# How do I modify an equation with a long numerator and a normal denominator?

I have a long equation from Mathematica with very long numerator and normal elements of denominator.

$$P_1(t)= \frac{\exp \left(-\frac{1}{4} t \left(\sqrt{-6 \lambda _{\text{G1}} \mu _{\text{G1}}+\lambda _{\text{G1}}^2+\mu _{\text{G1}}^2}+3 \lambda _{\text{G1}}+3 \mu _{\text{G1}}\right)\right) \left(\lambda _{\text{G1}}^3 \left(\mu _{\text{G1}} \left(2 \exp \left(\frac{1}{4} t \left(\sqrt{-6 \lambda _{\text{G1}} \mu _{\text{G1}}+\lambda _{\text{G1}}^2+\mu _{\text{G1}}^2}+3 \lambda _{\text{G1}}+3 \mu _{\text{G1}}\right)\right)-4 e^{\frac{1}{2} t \sqrt{-6 \lambda _{\text{G1}} \mu _{\text{G1}}+\lambda _{\text{G1}}^2+\mu _{\text{G1}}^2}}-4\right)-\sqrt{-6 \lambda _{\text{G1}} \mu _{\text{G1}}+\lambda _{\text{G1}}^2+\mu _{\text{G1}}^2} \left(e^{\frac{1}{2} t \sqrt{-6 \lambda _{\text{G1}} \mu _{\text{G1}}+\lambda _{\text{G1}}^2+\mu _{\text{G1}}^2}}-1\right)\right)-\lambda _{\text{G1}}^2 \mu _{\text{G1}} \left(\mu _{\text{G1}} \left(10 \exp \left(\frac{1}{4} t \left(\sqrt{-6 \lambda _{\text{G1}} \mu _{\text{G1}}+\lambda _{\text{G1}}^2+\mu _{\text{G1}}^2}+3 \lambda _{\text{G1}}+3 \mu _{\text{G1}}\right)\right)+11 e^{\frac{1}{2} t \sqrt{-6 \lambda _{\text{G1}} \mu _{\text{G1}}+\lambda _{\text{G1}}^2+\mu _{\text{G1}}^2}}+11\right)+3 \sqrt{-6 \lambda _{\text{G1}} \mu _{\text{G1}}+\lambda _{\text{G1}}^2+\mu _{\text{G1}}^2} \left(e^{\frac{1}{2} t \sqrt{-6 \lambda _{\text{G1}} \mu _{\text{G1}}+\lambda _{\text{G1}}^2+\mu _{\text{G1}}^2}}-1\right)\right)+2 \lambda _{\text{G1}} \mu _{\text{G1}}^2 \left(\mu _{\text{G1}} \left(-5 \exp \left(\frac{1}{4} t \left(\sqrt{-6 \lambda _{\text{G1}} \mu _{\text{G1}}+\lambda _{\text{G1}}^2+\mu _{\text{G1}}^2}+3 \lambda _{\text{G1}}+3 \mu _{\text{G1}}\right)\right)+e^{\frac{1}{2} t \sqrt{-6 \lambda _{\text{G1}} \mu _{\text{G1}}+\lambda _{\text{G1}}^2+\mu _{\text{G1}}^2}}+1\right)+\sqrt{-6 \lambda _{\text{G1}} \mu _{\text{G1}}+\lambda _{\text{G1}}^2+\mu _{\text{G1}}^2} \left(e^{\frac{1}{2} t \sqrt{-6 \lambda _{\text{G1}} \mu _{\text{G1}}+\lambda _{\text{G1}}^2+\mu _{\text{G1}}^2}}-1\right)\right)+2 \mu _{\text{G1}}^4 \exp \left(\frac{1}{4} t \left(\sqrt{-6 \lambda _{\text{G1}} \mu _{\text{G1}}+\lambda _{\text{G1}}^2+\mu _{\text{G1}}^2}+3 \lambda _{\text{G1}}+3 \mu _{\text{G1}}\right)\right)+\lambda _{\text{G1}}^4 \left(e^{\frac{1}{2} t \sqrt{-6 \lambda _{\text{G1}} \mu _{\text{G1}}+\lambda _{\text{G1}}^2+\mu _{\text{G1}}^2}}+1\right)\right)}{2 \left(-3 \lambda _{\text{G1}}^3 \mu _{\text{G1}}-16 \lambda _{\text{G1}}^2 \mu _{\text{G1}}^2-3 \lambda _{\text{G1}} \mu _{\text{G1}}^3+\lambda _{\text{G1}}^4+\mu _{\text{G1}}^4\right)},$$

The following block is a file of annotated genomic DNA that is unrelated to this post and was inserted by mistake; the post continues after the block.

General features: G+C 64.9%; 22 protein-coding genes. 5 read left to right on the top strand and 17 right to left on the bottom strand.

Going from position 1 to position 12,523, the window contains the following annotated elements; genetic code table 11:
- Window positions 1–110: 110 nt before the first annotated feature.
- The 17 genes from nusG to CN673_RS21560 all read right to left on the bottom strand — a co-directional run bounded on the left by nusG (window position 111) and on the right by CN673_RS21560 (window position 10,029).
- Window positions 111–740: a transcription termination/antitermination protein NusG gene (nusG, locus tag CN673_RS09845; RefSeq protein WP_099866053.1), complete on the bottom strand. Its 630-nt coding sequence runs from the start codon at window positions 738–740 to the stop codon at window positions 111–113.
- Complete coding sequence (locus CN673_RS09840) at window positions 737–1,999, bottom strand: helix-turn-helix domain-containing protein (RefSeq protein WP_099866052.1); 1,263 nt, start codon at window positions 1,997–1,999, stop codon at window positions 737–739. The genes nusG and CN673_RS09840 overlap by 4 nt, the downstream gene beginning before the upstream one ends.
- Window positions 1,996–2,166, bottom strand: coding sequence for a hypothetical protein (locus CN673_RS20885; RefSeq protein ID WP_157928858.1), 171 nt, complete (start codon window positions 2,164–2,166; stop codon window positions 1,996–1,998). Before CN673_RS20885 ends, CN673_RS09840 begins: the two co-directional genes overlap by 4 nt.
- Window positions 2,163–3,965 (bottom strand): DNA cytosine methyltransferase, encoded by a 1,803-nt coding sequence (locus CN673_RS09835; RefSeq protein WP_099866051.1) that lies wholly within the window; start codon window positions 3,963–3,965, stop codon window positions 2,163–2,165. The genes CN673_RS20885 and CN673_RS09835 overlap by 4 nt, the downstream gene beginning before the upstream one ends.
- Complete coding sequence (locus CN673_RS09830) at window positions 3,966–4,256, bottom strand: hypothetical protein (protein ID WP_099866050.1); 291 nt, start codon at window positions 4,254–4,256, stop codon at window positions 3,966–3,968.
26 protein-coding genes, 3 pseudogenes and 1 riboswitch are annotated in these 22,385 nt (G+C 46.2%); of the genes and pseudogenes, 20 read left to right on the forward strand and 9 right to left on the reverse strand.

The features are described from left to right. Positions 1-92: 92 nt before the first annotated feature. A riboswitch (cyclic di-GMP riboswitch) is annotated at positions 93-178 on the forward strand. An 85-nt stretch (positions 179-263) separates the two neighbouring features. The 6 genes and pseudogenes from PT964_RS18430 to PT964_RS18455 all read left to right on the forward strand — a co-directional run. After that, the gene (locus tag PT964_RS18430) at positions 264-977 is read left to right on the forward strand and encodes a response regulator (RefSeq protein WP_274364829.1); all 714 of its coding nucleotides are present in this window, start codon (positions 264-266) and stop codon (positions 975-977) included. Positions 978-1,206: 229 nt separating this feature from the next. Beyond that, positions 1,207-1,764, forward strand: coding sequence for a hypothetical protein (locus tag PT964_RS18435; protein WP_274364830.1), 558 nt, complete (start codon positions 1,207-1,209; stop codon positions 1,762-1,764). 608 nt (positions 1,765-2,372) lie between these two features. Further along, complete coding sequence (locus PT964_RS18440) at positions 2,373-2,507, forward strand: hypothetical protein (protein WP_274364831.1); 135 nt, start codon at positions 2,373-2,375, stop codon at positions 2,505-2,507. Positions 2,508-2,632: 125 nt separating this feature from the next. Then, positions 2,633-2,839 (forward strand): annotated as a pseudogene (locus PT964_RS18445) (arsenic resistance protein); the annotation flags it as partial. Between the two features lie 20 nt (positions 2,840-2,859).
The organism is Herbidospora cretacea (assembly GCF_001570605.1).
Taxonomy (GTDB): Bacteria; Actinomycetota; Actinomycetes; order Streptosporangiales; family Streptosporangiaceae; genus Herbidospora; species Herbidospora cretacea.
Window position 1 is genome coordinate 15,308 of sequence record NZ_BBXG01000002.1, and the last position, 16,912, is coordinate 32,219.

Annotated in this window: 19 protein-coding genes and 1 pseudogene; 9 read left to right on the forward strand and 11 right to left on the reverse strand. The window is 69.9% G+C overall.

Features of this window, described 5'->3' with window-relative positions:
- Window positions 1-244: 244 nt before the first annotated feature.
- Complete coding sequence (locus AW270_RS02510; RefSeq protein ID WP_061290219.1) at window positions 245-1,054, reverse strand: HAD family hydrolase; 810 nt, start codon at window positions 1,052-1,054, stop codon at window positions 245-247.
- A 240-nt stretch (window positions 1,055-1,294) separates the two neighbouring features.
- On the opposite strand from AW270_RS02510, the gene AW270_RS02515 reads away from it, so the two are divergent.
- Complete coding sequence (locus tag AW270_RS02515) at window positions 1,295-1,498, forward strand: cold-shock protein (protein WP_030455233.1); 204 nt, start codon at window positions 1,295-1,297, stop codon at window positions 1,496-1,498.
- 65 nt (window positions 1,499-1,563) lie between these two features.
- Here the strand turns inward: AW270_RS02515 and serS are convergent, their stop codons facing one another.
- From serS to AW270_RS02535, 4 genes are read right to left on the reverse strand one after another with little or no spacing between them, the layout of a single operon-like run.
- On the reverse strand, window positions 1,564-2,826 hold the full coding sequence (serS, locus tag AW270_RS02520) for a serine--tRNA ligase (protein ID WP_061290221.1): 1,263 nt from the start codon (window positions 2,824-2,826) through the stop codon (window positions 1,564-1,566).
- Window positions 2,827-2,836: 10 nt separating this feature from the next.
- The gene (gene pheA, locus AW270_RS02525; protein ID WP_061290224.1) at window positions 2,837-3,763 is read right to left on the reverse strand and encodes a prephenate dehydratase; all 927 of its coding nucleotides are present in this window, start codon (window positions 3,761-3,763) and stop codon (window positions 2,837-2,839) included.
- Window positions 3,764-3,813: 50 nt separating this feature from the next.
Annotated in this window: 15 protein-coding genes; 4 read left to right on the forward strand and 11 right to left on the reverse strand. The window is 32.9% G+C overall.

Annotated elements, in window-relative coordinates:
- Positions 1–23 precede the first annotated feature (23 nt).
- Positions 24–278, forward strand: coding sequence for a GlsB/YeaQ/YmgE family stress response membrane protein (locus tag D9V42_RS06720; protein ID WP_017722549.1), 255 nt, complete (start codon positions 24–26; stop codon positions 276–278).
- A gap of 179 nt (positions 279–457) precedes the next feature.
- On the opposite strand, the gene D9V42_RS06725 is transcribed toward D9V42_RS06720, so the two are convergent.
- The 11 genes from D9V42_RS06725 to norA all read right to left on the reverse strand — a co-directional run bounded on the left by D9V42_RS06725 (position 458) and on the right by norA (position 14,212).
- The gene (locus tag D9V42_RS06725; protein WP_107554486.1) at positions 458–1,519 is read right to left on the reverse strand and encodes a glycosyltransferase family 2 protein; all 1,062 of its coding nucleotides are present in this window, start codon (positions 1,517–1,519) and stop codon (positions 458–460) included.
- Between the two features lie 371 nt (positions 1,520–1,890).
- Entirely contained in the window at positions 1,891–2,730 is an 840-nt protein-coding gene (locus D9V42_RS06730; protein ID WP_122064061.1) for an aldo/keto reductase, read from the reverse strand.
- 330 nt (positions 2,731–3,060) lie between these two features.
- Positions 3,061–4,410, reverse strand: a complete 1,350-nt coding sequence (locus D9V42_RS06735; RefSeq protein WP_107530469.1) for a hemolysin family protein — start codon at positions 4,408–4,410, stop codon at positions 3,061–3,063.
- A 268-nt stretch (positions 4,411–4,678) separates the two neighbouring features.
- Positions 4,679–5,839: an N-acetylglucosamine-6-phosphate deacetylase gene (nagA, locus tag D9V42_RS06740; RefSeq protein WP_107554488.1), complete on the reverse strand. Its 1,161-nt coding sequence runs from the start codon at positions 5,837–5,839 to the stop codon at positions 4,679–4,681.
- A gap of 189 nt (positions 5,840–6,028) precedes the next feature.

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And what is your question? – Svend Tveskæg May 6 '14 at 15:29
@SvendTveskæg I believe the OP wants the fraction to be rewritten so that it fits in a page. As it is, it has a huge numerator. – azetina May 6 '14 at 15:32
@SvendTveskæg While the body of the question doesn't say so, the title pretty much captures it. I found that it needed to be scaled to 10% of original size to fit in one line. Thus, are there any tools to help breaking it up manually. Of course, the big problem to doing so is that there are many uses of \left(...\right) which pose difficulties to a split. – Steven B. Segletes May 6 '14 at 15:33
Probably one can redefine the numerator as a function of several variables and then use split. Having this done the equation could be represented with a single fraction. – azetina May 6 '14 at 15:37
Welcome to TeX.SX! Please make your code compilable (if possible), or at least complete it with \documentclass{...}, the required \usepackage's, \begin{document}, and \end{document}. That may seem tedious to you, but think of the extra work it represents for TeX.SX users willing to give you a hand. Help them help you: remove that one hurdle between you and a solution to your problem. – Mike Renfro May 6 '14 at 15:44

A possible solution:

\documentclass{article}

\usepackage[margin = 2.5cm]{geometry}
\usepackage{amsmath}

\newcommand*\Index[1]{#1_{\text{G1}}}
\newcommand*\Expo{e^{\frac{1}{2}tW}}
\newcommand*\spc{\mkern -5mu}

\begin{document}

\noindent Set
\begin{align*}
W
= \sqrt{\Index{\lambda}^{2} + \Index{\mu}^{2} - 6\Index{\lambda}\Index{\mu}}
\end{align*}
and let
\begin{align*}
P_{\text{num}}(t)
&= \exp\spc\left(-\frac{1}{4}t\left(W + 3\Index{\lambda} + 3\Index{\mu}\right)\right)\\